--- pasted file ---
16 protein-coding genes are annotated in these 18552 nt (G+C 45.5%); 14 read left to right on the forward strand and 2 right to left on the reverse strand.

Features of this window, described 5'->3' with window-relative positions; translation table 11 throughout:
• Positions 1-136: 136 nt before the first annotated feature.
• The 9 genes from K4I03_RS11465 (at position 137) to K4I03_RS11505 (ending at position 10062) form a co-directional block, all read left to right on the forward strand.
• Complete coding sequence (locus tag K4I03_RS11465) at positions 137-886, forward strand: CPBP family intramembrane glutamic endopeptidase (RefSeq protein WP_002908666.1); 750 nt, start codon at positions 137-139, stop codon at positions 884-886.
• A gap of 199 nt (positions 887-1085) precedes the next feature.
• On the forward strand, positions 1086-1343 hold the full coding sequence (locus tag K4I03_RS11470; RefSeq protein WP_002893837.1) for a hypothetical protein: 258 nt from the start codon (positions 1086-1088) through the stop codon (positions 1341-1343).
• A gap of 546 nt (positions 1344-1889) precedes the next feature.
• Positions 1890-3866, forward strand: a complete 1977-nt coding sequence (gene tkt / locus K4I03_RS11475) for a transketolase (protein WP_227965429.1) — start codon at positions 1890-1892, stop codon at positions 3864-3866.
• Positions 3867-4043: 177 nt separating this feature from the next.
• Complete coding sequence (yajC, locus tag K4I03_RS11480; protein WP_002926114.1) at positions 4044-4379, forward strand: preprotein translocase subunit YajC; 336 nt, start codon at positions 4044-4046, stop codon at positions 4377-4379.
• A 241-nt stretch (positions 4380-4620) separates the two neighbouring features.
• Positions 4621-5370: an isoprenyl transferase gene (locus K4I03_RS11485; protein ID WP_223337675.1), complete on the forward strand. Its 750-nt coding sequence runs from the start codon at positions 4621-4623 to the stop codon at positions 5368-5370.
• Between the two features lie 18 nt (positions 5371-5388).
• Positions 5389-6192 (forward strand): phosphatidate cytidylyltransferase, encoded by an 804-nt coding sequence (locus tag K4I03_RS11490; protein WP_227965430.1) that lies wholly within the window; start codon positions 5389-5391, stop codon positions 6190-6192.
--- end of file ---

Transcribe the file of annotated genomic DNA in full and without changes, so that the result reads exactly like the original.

16 protein-coding genes are annotated in these 18552 nt (G+C 45.5%); 14 read left to right on the forward strand and 2 right to left on the reverse strand.

Features of this window, described 5'->3' with window-relative positions; translation table 11 throughout:
• Positions 1-136: 136 nt before the first annotated feature.
• The 9 genes from K4I03_RS11465 (at position 137) to K4I03_RS11505 (ending at position 10062) form a co-directional block, all read left to right on the forward strand.
• Complete coding sequence (locus tag K4I03_RS11465) at positions 137-886, forward strand: CPBP family intramembrane glutamic endopeptidase (RefSeq protein WP_002908666.1); 750 nt, start codon at positions 137-139, stop codon at positions 884-886.
• A gap of 199 nt (positions 887-1085) precedes the next feature.
• On the forward strand, positions 1086-1343 hold the full coding sequence (locus tag K4I03_RS11470; RefSeq protein WP_002893837.1) for a hypothetical protein: 258 nt from the start codon (positions 1086-1088) through the stop codon (positions 1341-1343).
• A gap of 546 nt (positions 1344-1889) precedes the next feature.
• Positions 1890-3866, forward strand: a complete 1977-nt coding sequence (gene tkt / locus K4I03_RS11475) for a transketolase (protein WP_227965429.1) — start codon at positions 1890-1892, stop codon at positions 3864-3866.
• Positions 3867-4043: 177 nt separating this feature from the next.
• Complete coding sequence (yajC, locus tag K4I03_RS11480; protein WP_002926114.1) at positions 4044-4379, forward strand: preprotein translocase subunit YajC; 336 nt, start codon at positions 4044-4046, stop codon at positions 4377-4379.
• A 241-nt stretch (positions 4380-4620) separates the two neighbouring features.
• Positions 4621-5370: an isoprenyl transferase gene (locus K4I03_RS11485; protein ID WP_223337675.1), complete on the forward strand. Its 750-nt coding sequence runs from the start codon at positions 4621-4623 to the stop codon at positions 5368-5370.
• Between the two features lie 18 nt (positions 5371-5388).
• Positions 5389-6192 (forward strand): phosphatidate cytidylyltransferase, encoded by an 804-nt coding sequence (locus tag K4I03_RS11490; protein WP_227965430.1) that lies wholly within the window; start codon positions 5389-5391, stop codon positions 6190-6192.